A Root Canal, or endodontic treatment, is used to save a tooth when the inside is no longer healthy, or when a tooth is badly broken down. The infection or swelling inside the tooth is removed, and filling material is placed inside, allowing you to keep the tooth in your mouth without pain. Many people think a root canal sounds scary, but it is a very safe way to give your tooth a second chance, and the vast majority are pain-free. Your teeth are your body's "natural" implants, and a root canal can allow you to keep your smile and function for many more years to come.
You will be well frozen. A rubber sheet will isolate the tooth from the rest of your mouth so that you will not be exposed to any harmful materials. Expect some vibrations and cool water to keep the area clean. Dental xrays are mandatory. Typically two appointments of 45 minutes to an hour each are required, although this can vary depending on the tooth and your health. The tooth will be slightly tender for about two days after each procedure. Please let us know if you have any travel plans. If you are claustrophobic or very nervous, please talk to your dentist about sedation options.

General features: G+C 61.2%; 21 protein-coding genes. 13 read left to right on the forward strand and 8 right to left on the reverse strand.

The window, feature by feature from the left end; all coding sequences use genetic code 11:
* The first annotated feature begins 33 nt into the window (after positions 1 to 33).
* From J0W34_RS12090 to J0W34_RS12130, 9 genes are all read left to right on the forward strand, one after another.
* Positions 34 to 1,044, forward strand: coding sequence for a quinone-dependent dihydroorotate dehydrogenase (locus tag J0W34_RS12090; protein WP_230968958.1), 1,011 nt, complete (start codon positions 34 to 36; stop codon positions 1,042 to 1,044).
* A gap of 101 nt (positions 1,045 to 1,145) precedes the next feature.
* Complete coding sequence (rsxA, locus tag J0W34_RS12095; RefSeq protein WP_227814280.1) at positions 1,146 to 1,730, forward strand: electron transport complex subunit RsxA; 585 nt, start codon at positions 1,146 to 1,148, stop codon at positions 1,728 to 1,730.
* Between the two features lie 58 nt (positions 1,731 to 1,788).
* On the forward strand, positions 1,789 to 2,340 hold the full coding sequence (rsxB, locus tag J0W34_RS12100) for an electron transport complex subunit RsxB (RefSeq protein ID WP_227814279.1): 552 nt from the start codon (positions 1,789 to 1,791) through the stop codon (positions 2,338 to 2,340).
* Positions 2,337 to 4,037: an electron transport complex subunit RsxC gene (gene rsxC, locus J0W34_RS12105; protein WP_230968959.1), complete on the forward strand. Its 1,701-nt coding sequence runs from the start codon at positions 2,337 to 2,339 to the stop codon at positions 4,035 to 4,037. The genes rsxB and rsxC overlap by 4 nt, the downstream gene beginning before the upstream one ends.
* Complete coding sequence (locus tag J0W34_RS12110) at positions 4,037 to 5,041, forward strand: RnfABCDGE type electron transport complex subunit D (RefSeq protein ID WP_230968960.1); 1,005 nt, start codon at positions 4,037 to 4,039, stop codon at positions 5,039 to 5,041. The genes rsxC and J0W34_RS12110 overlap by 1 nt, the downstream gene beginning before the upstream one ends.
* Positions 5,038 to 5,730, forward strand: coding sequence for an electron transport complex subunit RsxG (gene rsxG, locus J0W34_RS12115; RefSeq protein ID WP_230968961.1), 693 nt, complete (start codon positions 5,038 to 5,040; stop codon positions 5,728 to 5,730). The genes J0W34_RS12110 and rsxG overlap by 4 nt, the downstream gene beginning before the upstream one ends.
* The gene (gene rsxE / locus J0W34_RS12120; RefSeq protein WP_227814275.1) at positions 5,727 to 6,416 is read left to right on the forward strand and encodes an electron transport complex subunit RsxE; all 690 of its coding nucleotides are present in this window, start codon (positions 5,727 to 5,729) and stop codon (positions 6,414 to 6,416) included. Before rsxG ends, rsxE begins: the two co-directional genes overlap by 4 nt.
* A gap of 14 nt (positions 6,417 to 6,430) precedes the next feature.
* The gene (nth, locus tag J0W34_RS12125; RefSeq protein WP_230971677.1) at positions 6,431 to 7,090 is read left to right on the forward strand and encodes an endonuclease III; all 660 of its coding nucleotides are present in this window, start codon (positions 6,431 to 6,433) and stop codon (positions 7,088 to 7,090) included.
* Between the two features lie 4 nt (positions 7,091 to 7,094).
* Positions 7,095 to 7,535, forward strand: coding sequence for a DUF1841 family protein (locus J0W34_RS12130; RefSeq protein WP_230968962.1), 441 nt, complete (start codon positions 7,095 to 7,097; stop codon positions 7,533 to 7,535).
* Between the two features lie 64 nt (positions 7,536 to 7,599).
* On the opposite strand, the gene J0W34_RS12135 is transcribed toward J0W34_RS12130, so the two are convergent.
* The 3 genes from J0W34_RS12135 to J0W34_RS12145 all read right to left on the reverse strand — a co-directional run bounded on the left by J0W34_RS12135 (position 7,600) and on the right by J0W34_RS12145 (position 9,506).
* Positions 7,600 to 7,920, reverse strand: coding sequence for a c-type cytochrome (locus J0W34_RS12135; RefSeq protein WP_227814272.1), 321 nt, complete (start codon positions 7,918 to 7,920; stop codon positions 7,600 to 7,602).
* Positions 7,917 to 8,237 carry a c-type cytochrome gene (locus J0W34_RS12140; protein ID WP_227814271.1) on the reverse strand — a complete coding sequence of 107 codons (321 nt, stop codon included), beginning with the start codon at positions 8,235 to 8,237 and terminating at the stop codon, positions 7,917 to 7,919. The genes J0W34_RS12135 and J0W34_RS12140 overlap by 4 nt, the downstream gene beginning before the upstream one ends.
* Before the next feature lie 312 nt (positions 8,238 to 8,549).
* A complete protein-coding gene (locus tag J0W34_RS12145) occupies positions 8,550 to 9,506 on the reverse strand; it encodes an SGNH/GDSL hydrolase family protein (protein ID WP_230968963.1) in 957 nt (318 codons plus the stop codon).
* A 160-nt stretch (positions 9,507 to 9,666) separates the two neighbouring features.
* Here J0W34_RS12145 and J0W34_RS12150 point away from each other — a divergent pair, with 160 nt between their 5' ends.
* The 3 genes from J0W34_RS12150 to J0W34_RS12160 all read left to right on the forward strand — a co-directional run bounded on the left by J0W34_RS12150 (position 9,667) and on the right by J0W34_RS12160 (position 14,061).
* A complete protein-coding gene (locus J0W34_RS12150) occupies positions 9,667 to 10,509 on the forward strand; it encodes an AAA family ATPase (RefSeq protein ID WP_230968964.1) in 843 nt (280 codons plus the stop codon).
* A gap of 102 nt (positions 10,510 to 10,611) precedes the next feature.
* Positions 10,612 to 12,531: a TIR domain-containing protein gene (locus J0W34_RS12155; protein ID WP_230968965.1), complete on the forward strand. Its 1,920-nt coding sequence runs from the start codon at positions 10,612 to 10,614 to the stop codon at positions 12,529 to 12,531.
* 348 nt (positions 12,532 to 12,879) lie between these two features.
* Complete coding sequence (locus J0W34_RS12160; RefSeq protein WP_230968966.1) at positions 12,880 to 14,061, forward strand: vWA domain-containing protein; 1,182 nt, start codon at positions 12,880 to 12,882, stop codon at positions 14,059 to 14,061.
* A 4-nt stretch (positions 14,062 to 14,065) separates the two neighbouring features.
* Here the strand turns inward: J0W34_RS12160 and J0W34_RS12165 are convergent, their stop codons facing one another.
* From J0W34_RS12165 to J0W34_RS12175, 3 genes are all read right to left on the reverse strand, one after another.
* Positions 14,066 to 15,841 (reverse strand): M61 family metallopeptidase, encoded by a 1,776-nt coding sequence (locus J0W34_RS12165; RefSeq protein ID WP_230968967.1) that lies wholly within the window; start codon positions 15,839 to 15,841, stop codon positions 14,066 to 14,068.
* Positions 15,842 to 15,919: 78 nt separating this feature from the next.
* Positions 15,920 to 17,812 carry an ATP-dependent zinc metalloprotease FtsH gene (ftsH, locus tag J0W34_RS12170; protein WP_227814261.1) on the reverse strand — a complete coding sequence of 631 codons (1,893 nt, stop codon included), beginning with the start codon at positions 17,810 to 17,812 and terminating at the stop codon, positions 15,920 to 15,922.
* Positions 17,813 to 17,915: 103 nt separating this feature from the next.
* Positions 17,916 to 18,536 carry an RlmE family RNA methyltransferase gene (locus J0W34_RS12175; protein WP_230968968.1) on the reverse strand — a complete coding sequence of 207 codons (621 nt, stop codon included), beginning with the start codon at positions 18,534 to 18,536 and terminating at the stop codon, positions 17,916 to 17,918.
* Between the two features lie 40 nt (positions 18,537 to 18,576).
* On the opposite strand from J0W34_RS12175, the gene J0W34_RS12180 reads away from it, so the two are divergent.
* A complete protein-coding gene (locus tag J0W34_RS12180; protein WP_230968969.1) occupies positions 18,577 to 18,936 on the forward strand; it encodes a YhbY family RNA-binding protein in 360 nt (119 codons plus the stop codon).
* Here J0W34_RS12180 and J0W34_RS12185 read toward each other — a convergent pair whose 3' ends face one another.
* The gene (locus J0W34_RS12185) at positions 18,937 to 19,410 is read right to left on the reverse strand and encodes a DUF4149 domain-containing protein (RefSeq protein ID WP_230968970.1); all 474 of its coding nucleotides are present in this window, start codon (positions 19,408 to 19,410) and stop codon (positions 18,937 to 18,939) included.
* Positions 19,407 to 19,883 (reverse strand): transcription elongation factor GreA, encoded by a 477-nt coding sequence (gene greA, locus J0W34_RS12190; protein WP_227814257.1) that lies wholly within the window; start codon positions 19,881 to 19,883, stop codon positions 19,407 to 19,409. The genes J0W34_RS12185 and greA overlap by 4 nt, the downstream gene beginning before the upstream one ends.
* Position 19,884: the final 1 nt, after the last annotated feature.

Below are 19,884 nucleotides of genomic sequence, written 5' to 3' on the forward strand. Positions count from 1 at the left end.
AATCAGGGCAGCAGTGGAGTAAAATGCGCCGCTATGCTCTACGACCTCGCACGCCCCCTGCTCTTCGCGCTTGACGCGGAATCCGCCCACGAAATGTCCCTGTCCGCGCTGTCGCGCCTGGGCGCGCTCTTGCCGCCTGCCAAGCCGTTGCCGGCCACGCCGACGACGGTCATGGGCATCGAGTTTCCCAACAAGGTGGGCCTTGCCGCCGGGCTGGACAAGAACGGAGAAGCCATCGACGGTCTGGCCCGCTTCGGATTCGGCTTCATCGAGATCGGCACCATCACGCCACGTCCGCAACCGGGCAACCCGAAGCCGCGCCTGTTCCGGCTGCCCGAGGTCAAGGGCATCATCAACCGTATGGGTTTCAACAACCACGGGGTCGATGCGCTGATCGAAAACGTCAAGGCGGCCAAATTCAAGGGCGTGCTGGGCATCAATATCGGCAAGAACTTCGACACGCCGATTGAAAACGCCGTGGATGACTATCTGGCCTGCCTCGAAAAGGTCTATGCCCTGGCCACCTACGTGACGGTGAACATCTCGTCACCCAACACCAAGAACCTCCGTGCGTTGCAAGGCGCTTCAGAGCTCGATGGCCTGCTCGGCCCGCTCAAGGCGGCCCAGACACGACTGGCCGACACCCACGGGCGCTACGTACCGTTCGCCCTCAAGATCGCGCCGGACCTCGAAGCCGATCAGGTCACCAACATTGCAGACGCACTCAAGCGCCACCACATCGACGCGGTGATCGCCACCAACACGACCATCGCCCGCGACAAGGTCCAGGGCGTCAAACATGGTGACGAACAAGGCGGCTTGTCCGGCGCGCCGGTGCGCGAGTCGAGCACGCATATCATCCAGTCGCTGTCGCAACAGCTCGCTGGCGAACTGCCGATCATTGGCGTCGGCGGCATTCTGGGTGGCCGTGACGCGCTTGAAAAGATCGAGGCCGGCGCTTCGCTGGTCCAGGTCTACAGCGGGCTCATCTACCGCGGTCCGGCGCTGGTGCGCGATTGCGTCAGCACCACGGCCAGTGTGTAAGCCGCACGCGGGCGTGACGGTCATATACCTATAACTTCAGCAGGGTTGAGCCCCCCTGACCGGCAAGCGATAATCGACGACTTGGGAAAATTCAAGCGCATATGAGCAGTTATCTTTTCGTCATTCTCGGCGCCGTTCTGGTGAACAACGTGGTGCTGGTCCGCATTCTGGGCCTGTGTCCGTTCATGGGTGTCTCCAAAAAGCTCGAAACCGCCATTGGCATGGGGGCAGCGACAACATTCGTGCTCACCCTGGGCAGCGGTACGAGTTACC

The greatest risk is some mild discomfort for a few days following treatment. Root canals have up to a 97% success rate after 8 years, so long as they are properly restored. For most root-canal treated teeth, this means a crown is required following treatment. In rare cases, one of the instruments used to clean the tooth can get stuck inside. This can happen when the shape of the canals in the tooth are very curved or hardened. If this occurs we can still try to save the tooth using a variety of treatments. Another possibility is if a canal is too small, it may not be cleaned properly or missed. In these rare cases, some infection will remain inside the tooth which could cause the tooth to fail in the future. In very rare cases, part of the sinus or the nerve in the jaw may become irritated. Your jaw may also be quite sore from being propped open, this can last for several weeks.
Discomfort for about two days is typical following treatment. Usually over the counter pain medications are enough to help patients manage. Stick to a soft food diet during this time, avoiding foods such as raw carrots, nuts, or tough meat. If an infection was present prior to treatment, your dentist may have prescribed an antibiotic. Be sure to finish this medication completely to help the infection heal. It is also important to attend any follow-up appointments your dentist has booked for you.